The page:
Spotlight on AgCLIR: USAID’s Flagship Agriculture-Focused Legal and Regulatory Analytical Tool
This is the third installment of the Feed the Future Enabling Environment for Food Security project’s analytical tools series. Check out the introductory post and the AgBEE tool profile and stay tuned for new installments all week!
In markets, rules matter. Having a good governance architecture alone is not enough. Simply relying on relationships with a handful of the largest private sector actors to determine regulatory priorities is not enough; barriers to entrepreneurial micro, small, and medium enterprises must be understood clearly to encourage healthy competition and positive disruption within market systems.
Good, substantive rules can dramatically reduce business risk, attract domestic and foreign investment and promote the good competition necessary for sustainable improvements to market systems. Building on significant academic research linking good rules and market performance, USAID developed the Commercial, Legal and Institutional Reform (CLIR) methodology to offer systems-based analysis that has been applied in more than 50 countries over the last 20 years. These studies have helped to encourage governments to enter regional free trade agreements, forge new agricultural strategies and shape reform priorities across sub-Saharan Africa, Southeast Asia, Central America and Eastern Europe.
In 2008, USAID designed the AgCLIR tool, offering a systems-based approach to identify root causes for agricultural market system failures.
This post will provide a closer look at AgCLIR, USAID’s premier agricultural enabling environment diagnostic activity. It has been USAID’s foundation in many countries for conducting analysis of the formal and informal rules affecting firms and farms in a country as well as the public and private institutions that drive the agricultural market system.
AgCLIR Nuts and Bolts
Global indicator sets, like the World Bank’s Doing Business Index or the Enabling the Business of Agriculture Index provide data that can identify symptoms of an unhealthy enabling environment for businesses in agriculture. The AgCLIR assessment was designed to dig deeper, offering a structured approach to diagnose root cause problems and offer an agenda for reform. Much like the Agricultural Business Enabling Environment (AgBEE) Snapshot profiled yesterday, AgCLIR examines different topics across the natural enterprise life cycle, from firm and farm formation and licensing, access to inputs, markets and trade, and hiring employees through to insolvency and efficient processes for winding down. AgCLIR goes much deeper than the Snapshot, offering analysis and findings that derive from multiple weeks of in-country interviews. Assessment teams will typically meet with more than 200 government officials and mid-level staff, the private sector, civil society and other stakeholders in urban and rural locales guided by questionnaires that a multidisciplinary team of experts implement across agriculture, business, law and economics. Through various methods of local stakeholder engagement, including stakeholder roundtables, regional listening posts, briefings and other means, the assessment results can lead to an agenda for practical action driven by local priorities.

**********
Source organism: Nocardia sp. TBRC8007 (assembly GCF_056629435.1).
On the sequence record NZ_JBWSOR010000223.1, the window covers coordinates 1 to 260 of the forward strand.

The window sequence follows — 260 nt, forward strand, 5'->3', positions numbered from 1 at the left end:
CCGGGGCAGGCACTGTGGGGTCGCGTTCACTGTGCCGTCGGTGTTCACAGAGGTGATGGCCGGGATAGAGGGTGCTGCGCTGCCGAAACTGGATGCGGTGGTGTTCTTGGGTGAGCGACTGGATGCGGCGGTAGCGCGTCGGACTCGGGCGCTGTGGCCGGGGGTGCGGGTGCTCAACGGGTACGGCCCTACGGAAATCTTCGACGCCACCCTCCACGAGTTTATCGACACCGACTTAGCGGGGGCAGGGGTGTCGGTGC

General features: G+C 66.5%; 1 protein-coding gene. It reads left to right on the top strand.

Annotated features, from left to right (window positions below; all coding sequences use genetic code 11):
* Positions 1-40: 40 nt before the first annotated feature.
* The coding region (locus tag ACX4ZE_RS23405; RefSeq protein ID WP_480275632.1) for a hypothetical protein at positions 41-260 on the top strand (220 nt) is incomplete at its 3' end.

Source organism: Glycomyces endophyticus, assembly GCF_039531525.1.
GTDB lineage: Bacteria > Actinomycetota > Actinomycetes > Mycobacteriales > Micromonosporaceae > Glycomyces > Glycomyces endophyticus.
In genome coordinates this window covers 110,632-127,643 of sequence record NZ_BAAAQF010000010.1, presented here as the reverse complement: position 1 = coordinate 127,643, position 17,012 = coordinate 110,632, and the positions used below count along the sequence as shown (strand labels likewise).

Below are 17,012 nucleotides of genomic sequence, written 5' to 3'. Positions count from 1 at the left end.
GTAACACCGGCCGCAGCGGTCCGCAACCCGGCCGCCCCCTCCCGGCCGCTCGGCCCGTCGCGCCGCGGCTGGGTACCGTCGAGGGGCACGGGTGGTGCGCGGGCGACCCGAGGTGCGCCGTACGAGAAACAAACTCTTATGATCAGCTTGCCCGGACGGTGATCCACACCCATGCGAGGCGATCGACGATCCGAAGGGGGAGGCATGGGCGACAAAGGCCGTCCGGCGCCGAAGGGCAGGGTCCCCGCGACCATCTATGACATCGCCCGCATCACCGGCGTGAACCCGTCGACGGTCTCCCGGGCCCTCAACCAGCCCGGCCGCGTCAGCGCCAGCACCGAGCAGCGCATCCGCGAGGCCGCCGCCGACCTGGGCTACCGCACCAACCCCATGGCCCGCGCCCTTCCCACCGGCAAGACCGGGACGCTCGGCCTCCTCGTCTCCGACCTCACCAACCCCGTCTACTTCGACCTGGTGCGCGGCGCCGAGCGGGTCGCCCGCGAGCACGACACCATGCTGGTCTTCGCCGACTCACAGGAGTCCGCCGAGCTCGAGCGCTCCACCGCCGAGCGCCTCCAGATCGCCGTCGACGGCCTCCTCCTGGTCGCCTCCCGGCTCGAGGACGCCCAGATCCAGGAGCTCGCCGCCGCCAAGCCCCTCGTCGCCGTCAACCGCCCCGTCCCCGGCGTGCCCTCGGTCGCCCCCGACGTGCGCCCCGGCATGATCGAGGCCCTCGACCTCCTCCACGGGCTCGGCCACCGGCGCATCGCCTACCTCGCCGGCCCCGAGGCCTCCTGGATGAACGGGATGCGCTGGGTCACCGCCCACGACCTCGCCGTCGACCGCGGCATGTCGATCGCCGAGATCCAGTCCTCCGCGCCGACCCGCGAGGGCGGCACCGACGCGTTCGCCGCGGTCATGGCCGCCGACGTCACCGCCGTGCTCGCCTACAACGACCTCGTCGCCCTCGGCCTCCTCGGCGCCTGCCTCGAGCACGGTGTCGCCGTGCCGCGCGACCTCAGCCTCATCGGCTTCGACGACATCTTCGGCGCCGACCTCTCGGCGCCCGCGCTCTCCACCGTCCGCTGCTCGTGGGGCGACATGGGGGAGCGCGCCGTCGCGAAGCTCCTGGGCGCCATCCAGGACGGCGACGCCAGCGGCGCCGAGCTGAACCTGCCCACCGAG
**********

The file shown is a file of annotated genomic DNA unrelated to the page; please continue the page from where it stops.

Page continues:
To see examples of past AgCLIR assessments, check out AgCLIR Liberia, AgCLIR Papua New Guinea, AgCLIR Myanmar and AgCLIR Zambia (funded by USAID) as well as AgCLIR Benin (funded by the Millennium Challenge Corporation).
AgCLIR Adapting and Evolving
In 2017, the USAID Bureau for Food Security, in partnership with the Feed the Future Enabling Environment for Food Security project, updated the methodology to reflect new developments in enabling environment metrics and to remain relevant for the Global Food Security Strategy. The tool is comprised of modular topics, allowing missions to pick and choose topics while providing comprehensive treatment tailored to the objectives and resources driving it. To see an example of new topics introduced into the AgCLIR methodology last year, check out the Ghana AgCLIR Summary and Recommendations and AgCLIR Ghana Full Report.
Translating AgCLIR Findings to Action
Past investments by USAID in AgCLIR assessment activities have been used by Missions and partners in a range of ways. For instance, USAID/Zambia used findings to support strengthening draft legislation to reduce the negative impacts of the government’s maize marketing activities. USAID/Tanzania utilized the analysis to guide its agricultural enabling environment portfolio, and this analysis fed into advocacy work that ultimately helped address agricultural export bans. USAID/Nigeria used the AgCLIR as a direct source of information to program a $7 million USAID activity dedicated to strengthening the business environment for agriculture. USAID/Uganda used AgCLIR as a resource for negotiation and discussion with the government and other stakeholders as well as to design past Feed the Future programs. USAID/Kosovo utilized the AgCLIR to help refine its agricultural strategy and develop a reform agenda that Kosovo's government implemented.
To learn more about AgCLIR, please contact the Feed the Future Enabling Environment for Food Security project.